It is unclear why the FBI would take Trump’s passports, which may have included the diplomatic passport he was issued after he was inaugurated in January 2017. Without a passport, Trump would be unable to travel outside the United States.

Beginning the morning of Aug. 8, the FBI suddenly and without warning executed a search warrant for the premises at Mar-a-Lago, the private resort in Palm Beach, Florida, where the former president now lives. The U.S. Department of Justice is fighting a request by various media outlets to make the affidavit supporting the request for the search warrant public, claiming doing so could hinder the investigation and expose the FBI’s evidence-gathering methods. Republicans have also called for the affidavit to be made public. President Joe Biden maintains he was not aware of the search until former President Trump announced it.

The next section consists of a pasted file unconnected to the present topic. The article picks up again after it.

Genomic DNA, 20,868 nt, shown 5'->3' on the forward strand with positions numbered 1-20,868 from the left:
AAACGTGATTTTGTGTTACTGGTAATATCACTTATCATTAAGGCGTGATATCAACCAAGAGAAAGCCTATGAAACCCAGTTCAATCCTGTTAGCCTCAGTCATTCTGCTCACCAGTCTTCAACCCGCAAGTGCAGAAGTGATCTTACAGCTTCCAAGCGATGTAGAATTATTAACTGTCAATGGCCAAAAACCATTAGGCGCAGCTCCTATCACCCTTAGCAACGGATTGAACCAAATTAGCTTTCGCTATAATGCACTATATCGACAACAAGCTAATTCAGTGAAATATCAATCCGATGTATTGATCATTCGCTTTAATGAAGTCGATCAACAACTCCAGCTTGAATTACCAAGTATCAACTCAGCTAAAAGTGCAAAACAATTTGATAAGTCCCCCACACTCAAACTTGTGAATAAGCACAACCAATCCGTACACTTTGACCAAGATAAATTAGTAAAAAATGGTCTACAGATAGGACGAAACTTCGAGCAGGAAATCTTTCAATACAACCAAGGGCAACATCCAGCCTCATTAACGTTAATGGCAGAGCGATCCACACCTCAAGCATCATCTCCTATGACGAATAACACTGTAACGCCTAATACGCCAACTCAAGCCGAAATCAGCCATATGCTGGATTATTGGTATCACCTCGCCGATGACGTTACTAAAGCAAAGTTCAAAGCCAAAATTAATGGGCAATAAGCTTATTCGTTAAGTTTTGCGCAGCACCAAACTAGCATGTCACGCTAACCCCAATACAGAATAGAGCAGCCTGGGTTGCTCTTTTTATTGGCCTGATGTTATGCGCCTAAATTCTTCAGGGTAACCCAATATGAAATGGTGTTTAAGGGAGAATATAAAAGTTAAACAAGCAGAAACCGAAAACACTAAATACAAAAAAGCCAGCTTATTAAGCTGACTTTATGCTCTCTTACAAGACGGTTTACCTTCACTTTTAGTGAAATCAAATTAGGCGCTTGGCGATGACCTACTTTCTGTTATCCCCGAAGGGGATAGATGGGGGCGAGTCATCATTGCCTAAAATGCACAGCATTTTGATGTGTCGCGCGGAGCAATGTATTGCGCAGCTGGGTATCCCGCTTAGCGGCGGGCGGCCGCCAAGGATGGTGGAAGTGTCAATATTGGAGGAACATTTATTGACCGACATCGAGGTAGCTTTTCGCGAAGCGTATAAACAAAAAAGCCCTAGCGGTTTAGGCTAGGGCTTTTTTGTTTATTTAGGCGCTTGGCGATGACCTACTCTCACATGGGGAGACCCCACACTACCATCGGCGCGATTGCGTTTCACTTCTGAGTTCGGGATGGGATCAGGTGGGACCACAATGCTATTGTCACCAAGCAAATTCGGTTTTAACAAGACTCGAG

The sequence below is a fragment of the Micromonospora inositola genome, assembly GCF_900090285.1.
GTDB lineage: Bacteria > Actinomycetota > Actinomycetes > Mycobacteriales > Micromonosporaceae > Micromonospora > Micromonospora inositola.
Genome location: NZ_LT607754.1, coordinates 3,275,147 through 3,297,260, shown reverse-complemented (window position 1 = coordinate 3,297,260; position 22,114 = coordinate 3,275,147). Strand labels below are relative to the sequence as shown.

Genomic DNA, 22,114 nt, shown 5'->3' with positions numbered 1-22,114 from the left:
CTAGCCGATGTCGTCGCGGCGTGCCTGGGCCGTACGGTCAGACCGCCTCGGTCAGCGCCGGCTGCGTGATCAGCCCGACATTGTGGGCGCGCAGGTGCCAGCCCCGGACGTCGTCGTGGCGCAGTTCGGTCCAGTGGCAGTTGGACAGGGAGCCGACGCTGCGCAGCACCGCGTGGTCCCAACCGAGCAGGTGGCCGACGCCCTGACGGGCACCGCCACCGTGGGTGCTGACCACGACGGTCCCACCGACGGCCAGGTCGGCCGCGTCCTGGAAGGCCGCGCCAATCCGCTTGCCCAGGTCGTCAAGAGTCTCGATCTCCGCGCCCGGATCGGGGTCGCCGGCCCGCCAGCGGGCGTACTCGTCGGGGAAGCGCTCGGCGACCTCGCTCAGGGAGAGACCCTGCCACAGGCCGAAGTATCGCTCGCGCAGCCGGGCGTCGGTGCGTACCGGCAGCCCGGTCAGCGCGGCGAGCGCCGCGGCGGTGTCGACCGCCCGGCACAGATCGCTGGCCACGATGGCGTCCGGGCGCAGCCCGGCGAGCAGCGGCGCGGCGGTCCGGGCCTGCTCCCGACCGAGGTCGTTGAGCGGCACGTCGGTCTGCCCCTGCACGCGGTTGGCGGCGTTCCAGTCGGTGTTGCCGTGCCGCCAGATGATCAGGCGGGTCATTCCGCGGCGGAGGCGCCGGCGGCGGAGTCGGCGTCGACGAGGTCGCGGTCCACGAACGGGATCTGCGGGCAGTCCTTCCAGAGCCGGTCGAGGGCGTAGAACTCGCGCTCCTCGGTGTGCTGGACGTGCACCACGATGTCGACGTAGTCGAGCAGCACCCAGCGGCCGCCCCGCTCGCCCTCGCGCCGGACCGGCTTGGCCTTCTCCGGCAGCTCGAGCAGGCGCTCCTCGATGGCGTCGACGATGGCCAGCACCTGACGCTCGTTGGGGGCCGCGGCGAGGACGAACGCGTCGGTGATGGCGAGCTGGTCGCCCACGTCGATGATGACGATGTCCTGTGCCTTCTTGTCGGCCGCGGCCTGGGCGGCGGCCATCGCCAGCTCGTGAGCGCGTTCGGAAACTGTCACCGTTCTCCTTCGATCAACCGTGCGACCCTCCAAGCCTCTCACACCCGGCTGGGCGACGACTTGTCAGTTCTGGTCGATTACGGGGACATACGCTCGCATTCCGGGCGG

The search warrant was initially under seal but U.S. Magistrate Judge Bruce E. Reinhart who issued the warrant on Aug. 5 unsealed the warrant in an order dated Aug. 12, along with an FBI receipt for the seized property, making the documents public.

Neither the warrant not the property receipt for the confiscated documents specifically refer to Trump’s passports. Courts will often order a person accused of a crime to surrender his passport so he cannot flee the country, but in this case, Trump has not been charged with a crime, which makes the seizure of his passports unusual.

The warrant itself states that the items to be seized include: “All physical documents and records constituting evidence, contraband, fruits of crime, or other items illegally possessed in violation of 18 U.S.C. §§ 793, 2071, or 1519.”